The Cabinet of Caligari

The Cabinet of Caligari 5One of the most famous silent films of all time is the 1920 German expressionist film The Cabinet of Dr. Caligari. It is considered by many to be one of the films that first defined what we know as the horror film. Forty two years later, though, there was another film that had an almost identical title to the silent classic, but the similarities pretty much end there…with the exception of a similar twist ending. It’s 1962’s The Cabinet of Caligari.

The Cabinet of Caligari 1The film concerns a woman named Jane (Glynis Johns) who is driving across the countryside when her car has a blowout. She then makes her way to a large estate owned by a man named Caligari (Dan O’Herlihy). He’s a bit strange but he does allow her to stay the night. The next morning, though, Jane learns that she is not allowed to leave.

Jane soon finds that there are other guests trapped inside the house, as well. This includes a man named Paul and an old woman named Ruth (Estelle Winwood). Exactly why Caligari keeps them all at the house is unclear, but he seems to take great pleasure in creeping out poor Jane. He peers at her through a distorted window as she bathes and likes showing her dirty pictures. He also has strange Q & A sessions with her that seem to just cause her to grow more and more disturbed.

The Cabinet of Caligari 4After Jane sees Ruth being tortured one night she decides she needs to get out. She decides to try seducing Caligari, but ends up with a surprise when Caligari reveals that he and Paul are the same person. After this, Jane ends up running through distorted and nightmarish hallways. Stop reading now if you don’t want the spoiler….In the end we learn that Jane is a patient in a mental hospital and everything we’ve just seen is in her mind.

The Cabinet of Caligari 9The Cabinet of Caligari has a lot of style and I do admire it for that. Even before we get into the wild imagery of Jane’s breakdown, which does flirt a bit with the German expressionist style, the film has a great deal of visual creativity. Good thing too, considering that the story itself is confusing and, quite frankly, made my brain hurt. I did stay interested, however. I was just sure there was going to be something really good right around the corner. What I got was a twist ending that is decent, but not quite satisfying.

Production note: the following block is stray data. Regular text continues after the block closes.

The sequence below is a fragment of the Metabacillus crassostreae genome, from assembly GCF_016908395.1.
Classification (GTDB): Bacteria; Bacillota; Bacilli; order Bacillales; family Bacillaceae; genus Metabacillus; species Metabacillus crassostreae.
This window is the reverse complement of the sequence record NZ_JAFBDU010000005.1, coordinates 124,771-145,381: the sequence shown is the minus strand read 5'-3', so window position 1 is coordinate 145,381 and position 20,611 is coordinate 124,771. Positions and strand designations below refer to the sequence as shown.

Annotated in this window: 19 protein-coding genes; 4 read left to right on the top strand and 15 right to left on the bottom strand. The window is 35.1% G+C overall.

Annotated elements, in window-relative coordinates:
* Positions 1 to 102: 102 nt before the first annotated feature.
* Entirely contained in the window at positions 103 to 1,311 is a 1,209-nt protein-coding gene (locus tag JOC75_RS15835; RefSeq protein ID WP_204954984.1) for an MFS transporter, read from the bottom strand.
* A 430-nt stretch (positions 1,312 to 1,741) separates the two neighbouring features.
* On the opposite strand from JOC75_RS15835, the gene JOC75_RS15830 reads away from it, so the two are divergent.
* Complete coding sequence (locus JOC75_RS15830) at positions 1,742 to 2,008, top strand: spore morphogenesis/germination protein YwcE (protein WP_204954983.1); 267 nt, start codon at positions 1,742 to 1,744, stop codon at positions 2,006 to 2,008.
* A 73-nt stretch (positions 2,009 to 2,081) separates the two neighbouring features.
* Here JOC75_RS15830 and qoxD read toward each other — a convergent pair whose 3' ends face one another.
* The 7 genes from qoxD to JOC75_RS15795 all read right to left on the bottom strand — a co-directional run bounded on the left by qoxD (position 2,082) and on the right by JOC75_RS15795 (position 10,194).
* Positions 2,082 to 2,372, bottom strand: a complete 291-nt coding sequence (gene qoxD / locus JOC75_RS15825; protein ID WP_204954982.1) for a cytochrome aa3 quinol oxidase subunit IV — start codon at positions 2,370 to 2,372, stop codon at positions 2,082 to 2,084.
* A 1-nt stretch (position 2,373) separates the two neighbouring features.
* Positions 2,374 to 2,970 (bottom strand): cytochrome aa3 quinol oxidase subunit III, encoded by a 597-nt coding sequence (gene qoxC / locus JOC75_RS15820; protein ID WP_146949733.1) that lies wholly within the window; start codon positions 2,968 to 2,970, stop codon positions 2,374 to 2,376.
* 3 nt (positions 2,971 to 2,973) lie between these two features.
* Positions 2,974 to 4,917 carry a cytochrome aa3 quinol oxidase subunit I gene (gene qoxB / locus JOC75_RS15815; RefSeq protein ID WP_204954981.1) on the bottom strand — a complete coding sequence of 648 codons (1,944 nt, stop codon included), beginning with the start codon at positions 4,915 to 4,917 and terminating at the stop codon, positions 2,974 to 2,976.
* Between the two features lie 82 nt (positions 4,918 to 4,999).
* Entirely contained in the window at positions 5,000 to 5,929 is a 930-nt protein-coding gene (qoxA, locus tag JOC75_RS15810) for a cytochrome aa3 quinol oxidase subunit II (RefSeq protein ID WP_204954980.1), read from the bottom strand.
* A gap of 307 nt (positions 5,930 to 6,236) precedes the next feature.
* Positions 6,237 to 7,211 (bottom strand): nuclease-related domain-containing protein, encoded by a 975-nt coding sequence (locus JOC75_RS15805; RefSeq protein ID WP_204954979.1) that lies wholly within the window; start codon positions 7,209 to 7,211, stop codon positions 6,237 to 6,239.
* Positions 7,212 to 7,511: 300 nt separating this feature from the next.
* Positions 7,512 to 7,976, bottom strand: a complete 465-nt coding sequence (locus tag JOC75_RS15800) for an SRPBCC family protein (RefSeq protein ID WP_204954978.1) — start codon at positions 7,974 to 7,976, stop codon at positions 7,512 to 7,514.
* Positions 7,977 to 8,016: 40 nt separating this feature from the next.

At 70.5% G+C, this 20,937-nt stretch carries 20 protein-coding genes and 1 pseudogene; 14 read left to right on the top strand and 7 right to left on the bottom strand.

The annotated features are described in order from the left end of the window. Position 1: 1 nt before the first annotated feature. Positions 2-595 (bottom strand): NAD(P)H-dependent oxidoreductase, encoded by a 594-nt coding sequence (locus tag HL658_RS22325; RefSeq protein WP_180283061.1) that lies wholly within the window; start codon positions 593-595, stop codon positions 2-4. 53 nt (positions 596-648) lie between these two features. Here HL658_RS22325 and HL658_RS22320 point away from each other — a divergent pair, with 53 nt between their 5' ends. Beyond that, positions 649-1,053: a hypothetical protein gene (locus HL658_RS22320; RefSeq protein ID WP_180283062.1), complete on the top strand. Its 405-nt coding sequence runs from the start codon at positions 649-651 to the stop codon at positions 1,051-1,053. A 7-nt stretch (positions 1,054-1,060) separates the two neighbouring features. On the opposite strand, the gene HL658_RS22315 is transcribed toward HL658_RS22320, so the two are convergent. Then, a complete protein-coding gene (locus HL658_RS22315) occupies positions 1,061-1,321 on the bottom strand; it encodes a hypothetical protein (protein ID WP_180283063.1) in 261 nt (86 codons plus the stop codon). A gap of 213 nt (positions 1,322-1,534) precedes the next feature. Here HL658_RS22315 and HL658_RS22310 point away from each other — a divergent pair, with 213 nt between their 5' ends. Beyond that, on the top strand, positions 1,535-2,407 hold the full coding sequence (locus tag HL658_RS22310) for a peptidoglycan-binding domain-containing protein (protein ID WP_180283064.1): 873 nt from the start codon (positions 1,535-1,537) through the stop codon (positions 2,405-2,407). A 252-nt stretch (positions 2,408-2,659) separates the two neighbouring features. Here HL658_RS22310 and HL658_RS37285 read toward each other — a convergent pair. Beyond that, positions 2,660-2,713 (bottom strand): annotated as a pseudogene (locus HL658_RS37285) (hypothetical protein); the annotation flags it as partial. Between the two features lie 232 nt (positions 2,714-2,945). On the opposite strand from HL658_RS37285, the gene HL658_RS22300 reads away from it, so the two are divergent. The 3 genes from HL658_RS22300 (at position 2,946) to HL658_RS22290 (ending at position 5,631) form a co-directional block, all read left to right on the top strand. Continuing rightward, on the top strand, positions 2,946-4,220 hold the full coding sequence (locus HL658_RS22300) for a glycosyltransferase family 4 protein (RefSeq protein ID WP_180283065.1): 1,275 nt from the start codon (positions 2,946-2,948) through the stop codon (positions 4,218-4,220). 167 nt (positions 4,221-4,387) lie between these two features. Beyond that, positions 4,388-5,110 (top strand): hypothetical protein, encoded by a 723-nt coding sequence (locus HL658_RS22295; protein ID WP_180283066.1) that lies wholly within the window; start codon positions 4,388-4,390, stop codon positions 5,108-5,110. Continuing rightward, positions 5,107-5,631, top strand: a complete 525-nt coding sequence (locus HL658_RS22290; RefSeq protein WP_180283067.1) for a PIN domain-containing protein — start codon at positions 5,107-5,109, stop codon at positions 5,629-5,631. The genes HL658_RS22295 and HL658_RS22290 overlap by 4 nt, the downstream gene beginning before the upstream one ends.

The Cabinet of Caligari 10Though the story didn’t quite pan out in the way I’d hoped, I did admire the performances. Glynis Johns is excellent. She is required to cover a wide range of different emotions and tones…jumping from timid to sexy to disturbed. When she turns up the steam it’s strange to remember that she was the mom in Mary Poppins. O’Herlihy is also quite creepy as Caligari. The scenes that O”Herlihy and Johns have together are among the film’s most bizarre…but again, the less-than-stellar twist almost takes away from their impact when all is said and done.

Though I enjoyed the performances and the look of this film, it just didn’t come together well. Ultimately, The Cabinet of Caligari is one of those films that seems to be very impressed with itself. However, though the twist may be somewhat clever, it lacks punch. The film ends up suffering as a result.

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2 thoughts on “The Cabinet of Caligari

  1. I agree the original version is far superior but O’Herlihy and Johns are talented enough to make it interesting. In fact Glynis Johns is still alive she just recently turned 91. One of my favorite roles of hers is as the domineering grandmother in the Denis Leary film ‘The Ref’.

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